Lawrence moved up to the ranch from Taos in May 1924, together with Frieda and Lady Dorothy Brett, the sole recruit to Lawrence’s vision of creating a utopian society, ‘Rananim,’ in New Mexico.
They found the two dwellings on the ranch in a poor state of repair, but there can be no doubt Lawrence was spellbound. The vastness and untamed beauty of the landscape pulsates in his writing of this time and the two novels he worked on at the ranch, The Plumed Serpent and St Mawr:
'In an instant, her heart sprang to it. The instant the car stopped, and she saw the two cabins inside the rickety fence, the rather broken corral beyond, and behind all, tall, blue balsam pines, the round hills, the solid up-rise of the mountain flank: and getting down, she looked across the purple and gold of the clearing, downwards at the ring of pine trees standing so still, so crude and untameable, the motionless desert beyond the bristles of the pine crests, a thousand feet below: and beyond the desert, blue mountains, and far, far-off blue mountains in Arizona: “This is the place,” she said to herself.'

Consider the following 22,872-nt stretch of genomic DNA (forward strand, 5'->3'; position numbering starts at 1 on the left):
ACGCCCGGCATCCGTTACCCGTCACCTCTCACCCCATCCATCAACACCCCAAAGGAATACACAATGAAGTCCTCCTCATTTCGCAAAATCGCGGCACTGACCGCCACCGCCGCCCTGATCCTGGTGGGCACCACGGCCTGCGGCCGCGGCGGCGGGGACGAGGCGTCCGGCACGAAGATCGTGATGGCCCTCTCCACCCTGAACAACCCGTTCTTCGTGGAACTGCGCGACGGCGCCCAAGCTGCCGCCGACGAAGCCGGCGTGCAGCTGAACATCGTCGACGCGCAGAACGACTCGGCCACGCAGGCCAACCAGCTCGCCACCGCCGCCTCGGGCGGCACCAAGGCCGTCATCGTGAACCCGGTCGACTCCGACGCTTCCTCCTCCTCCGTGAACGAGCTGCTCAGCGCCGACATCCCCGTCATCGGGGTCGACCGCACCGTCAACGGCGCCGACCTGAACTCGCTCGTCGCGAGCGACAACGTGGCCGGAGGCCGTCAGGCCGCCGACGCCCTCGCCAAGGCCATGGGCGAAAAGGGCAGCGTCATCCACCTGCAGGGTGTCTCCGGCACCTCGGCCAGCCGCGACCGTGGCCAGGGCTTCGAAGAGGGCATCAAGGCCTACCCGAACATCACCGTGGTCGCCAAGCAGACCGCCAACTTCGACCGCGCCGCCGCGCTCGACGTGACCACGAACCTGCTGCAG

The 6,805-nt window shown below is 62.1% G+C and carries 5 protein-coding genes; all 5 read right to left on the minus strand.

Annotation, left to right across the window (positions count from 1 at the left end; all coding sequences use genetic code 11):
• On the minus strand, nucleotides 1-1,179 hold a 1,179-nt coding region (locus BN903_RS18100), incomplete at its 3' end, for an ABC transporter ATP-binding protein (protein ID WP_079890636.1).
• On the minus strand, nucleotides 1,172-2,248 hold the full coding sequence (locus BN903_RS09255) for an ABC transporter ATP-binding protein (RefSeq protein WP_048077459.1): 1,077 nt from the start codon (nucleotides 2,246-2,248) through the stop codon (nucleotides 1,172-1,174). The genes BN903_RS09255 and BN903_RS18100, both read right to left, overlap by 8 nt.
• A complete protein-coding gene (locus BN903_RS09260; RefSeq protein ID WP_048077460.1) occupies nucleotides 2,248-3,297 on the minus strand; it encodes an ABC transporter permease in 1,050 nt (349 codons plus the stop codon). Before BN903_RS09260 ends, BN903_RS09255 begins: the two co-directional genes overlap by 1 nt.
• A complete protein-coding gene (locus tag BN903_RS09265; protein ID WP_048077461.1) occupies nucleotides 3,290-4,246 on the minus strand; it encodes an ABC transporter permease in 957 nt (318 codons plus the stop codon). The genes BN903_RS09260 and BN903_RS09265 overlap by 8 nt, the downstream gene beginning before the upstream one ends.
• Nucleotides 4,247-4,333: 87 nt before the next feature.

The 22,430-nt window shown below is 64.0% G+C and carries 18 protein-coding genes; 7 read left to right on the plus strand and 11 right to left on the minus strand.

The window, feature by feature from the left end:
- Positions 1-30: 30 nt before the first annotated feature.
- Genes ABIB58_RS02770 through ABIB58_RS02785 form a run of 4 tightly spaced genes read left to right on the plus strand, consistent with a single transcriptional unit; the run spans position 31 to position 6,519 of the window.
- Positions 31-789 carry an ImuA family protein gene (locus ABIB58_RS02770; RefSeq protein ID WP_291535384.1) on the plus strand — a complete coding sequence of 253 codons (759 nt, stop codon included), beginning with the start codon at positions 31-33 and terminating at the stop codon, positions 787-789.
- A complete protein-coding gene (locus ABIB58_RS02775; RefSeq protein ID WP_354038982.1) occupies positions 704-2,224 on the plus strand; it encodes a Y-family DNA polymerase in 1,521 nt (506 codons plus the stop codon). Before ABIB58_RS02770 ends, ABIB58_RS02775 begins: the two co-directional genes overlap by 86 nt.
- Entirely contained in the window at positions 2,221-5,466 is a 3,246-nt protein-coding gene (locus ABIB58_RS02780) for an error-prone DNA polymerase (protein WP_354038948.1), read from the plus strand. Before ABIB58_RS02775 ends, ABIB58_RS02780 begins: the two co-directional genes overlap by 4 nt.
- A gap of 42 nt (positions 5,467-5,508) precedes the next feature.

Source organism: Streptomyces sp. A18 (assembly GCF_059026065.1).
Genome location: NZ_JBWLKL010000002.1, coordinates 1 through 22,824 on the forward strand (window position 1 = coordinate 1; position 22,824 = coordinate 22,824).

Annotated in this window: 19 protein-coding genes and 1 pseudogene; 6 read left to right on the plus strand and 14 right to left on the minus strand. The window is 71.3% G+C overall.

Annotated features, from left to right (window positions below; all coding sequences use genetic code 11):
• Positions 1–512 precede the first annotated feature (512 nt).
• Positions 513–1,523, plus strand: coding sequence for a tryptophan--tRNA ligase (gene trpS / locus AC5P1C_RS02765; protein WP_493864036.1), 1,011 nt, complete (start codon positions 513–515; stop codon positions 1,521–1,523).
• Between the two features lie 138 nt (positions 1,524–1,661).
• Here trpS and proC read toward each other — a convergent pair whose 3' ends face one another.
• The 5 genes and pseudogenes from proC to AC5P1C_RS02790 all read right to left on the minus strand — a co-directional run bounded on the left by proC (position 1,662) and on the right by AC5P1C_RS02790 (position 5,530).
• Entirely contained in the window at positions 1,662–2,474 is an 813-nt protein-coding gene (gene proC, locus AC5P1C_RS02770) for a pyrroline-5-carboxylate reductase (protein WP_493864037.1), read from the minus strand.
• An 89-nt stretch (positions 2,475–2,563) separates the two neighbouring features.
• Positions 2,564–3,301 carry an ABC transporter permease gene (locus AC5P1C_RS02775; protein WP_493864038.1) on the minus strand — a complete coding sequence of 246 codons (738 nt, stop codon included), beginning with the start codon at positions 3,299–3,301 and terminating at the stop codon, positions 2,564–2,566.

From St Mawr by D H Lawrence